How books are sold
While some famous novels have been written in under a month, major works by major authors are often years in the making. From what I’ve gathered online, the average time it takes to complete a novel is six to eight months of solid work.
I know journalists who’ve completed non-fiction books in as little as three weeks and biographers and historians whose research-heavy projects have required seven or eight years. I would put the average commitment of time for a nonfiction book at about twelve months of solid work.
Few people have six to twelve months just lying around, so something has to give for a book to get done. If you’re fortunate, it’s TV watching or social media, not your day job, your kids, your drinking. On top of making the time, you need to put in the work. For people who take writing seriously, it’s hard work. A lot of intellectual and emotional effort is invested in every sentence on every page.
Not only is writing a book a major undertaking in a person’s life, one of the most challenging and meaningful things you can do, it’s also one of the nobler. Most authors share their art or craft without expectation of a reasonable return for all that’s gone into it. Their primary hope is that you’ll appreciate or benefit from the story they tell. And that’s why I always feel a bit heartbroken when it comes time to sell their books.
We have a sales conference with our US sales agency next week at which we’ll present our Spring 2023 books. Like most independent publishers, our sales are handled by an agency that also handles dozens of other publishers. Only the biggest publishing houses have their own sales forces, and their sales representatives sell the books produced by their dozens (if not hundreds) of imprints. The job of the sales representatives is the same in either case: convince retailers to order from their long slate of offerings as many copies of as many books as possible.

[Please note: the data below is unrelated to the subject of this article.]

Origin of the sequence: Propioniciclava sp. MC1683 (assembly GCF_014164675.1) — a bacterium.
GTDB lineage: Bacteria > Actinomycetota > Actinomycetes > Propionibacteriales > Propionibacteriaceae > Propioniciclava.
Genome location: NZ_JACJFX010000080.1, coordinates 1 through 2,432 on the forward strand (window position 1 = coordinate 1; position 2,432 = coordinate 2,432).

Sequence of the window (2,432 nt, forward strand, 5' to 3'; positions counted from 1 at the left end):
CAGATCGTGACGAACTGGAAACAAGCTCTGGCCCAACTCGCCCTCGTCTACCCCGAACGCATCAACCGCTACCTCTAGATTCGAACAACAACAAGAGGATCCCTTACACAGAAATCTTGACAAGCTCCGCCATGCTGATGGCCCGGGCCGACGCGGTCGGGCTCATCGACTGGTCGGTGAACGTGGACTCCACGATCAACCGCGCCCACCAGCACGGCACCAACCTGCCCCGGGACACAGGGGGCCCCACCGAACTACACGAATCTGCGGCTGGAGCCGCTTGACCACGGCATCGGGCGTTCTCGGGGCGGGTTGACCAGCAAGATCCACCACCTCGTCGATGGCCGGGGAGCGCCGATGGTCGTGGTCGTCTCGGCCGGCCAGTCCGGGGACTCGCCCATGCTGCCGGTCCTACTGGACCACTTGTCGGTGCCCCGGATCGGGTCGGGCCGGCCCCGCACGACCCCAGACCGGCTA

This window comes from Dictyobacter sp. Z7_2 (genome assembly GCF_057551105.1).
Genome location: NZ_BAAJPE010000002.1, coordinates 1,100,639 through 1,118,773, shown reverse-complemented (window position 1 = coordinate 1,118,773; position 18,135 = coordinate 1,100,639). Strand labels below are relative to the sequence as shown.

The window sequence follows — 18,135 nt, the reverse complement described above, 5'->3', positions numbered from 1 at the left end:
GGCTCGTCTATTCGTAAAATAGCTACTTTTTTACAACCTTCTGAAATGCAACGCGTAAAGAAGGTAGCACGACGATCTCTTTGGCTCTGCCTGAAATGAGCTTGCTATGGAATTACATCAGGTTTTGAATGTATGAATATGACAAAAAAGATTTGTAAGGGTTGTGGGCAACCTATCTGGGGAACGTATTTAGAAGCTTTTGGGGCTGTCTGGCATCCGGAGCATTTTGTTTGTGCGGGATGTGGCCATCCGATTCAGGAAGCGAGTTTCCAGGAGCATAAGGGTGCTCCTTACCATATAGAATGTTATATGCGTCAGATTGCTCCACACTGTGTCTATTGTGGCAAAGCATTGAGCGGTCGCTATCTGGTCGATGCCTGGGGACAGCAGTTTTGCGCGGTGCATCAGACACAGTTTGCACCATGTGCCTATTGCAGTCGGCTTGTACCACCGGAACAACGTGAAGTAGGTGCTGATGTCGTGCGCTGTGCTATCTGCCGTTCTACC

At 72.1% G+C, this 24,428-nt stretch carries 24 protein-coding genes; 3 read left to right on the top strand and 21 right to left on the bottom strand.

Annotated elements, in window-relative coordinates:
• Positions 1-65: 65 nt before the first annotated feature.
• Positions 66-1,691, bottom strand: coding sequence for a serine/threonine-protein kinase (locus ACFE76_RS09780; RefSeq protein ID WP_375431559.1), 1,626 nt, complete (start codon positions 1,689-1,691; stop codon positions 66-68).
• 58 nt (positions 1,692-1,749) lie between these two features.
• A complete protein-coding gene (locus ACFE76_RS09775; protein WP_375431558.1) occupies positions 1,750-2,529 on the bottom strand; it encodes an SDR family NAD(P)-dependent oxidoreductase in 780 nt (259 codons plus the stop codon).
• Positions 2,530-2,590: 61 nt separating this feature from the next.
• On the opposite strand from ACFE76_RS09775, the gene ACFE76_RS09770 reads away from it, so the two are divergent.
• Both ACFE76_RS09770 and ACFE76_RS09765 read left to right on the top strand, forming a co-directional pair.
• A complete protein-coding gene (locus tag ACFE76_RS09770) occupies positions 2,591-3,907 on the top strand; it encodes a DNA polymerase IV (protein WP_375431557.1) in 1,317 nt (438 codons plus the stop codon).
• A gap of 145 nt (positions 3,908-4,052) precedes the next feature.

My sales conference will go something like this. I’ll appear by Zoom to a gathering of about thirty sales representatives, all of whom will be in the midst of several days of back-to-back conference calls. Some of these reps will sell to Barnes & Noble, some to independent bookstores in one geographical region or another, some to the library market, etc. I expect I’ll be the seventh or eighth of a dozen or more publishers the reps will meet on the day. I’ll give them a five-minute pitch on each book (a lead title might get ten minutes). That’s enough time to cover the same amount of information you’d read in a brief description of a book on Amazon.
The reps will hardly look at me as I speak. They’ll be staring at their screens on to which they’ll have uploaded from an electronic catalogue all the basic information about our books along with the cover and a few words about the author. They’ll take notes as I speak or maybe just check off each book as it’s presented. They are mostly listening for a line or two that they can turn around and use on the nonfiction buyer at B&N or some independent in Chattanooga: this subject is going to be in the news; first-time author with a huge following on Instagram; the definitive biography of the only person to…
You can sometimes reach the end of the conference (ours are about forty-five minutes) having heard only your own voice. Not a peep from the reps. If you get a good group, which more experienced publishers tell me is most likely early in the day and early in the week, you’ll get questions or comments. These are almost always about the presentation of the book. Love that cover. Is that image a bit too dark for the subject matter? Your title doesn’t seem to match your description of the book.
That beautiful paragraph at the end of chapter seven that took the author weeks to write? No one cares. Not in this process. The reps won’t have read the books; they probably never will. It’s not that they don’t like to read; there are simply too many books.
By the end of the week-long sales conference, the reps will have been bombarded by 500 or more titles. They are unlikely to remember a great deal about any individual book. They’ll have formally or informally ranked the lot, from those they’re sure they can sell to those that aren’t worth the effort. In preparation for meetings with buyers, they’ll condense all they’ve learned from the publisher presentations into their own much shorter presentations.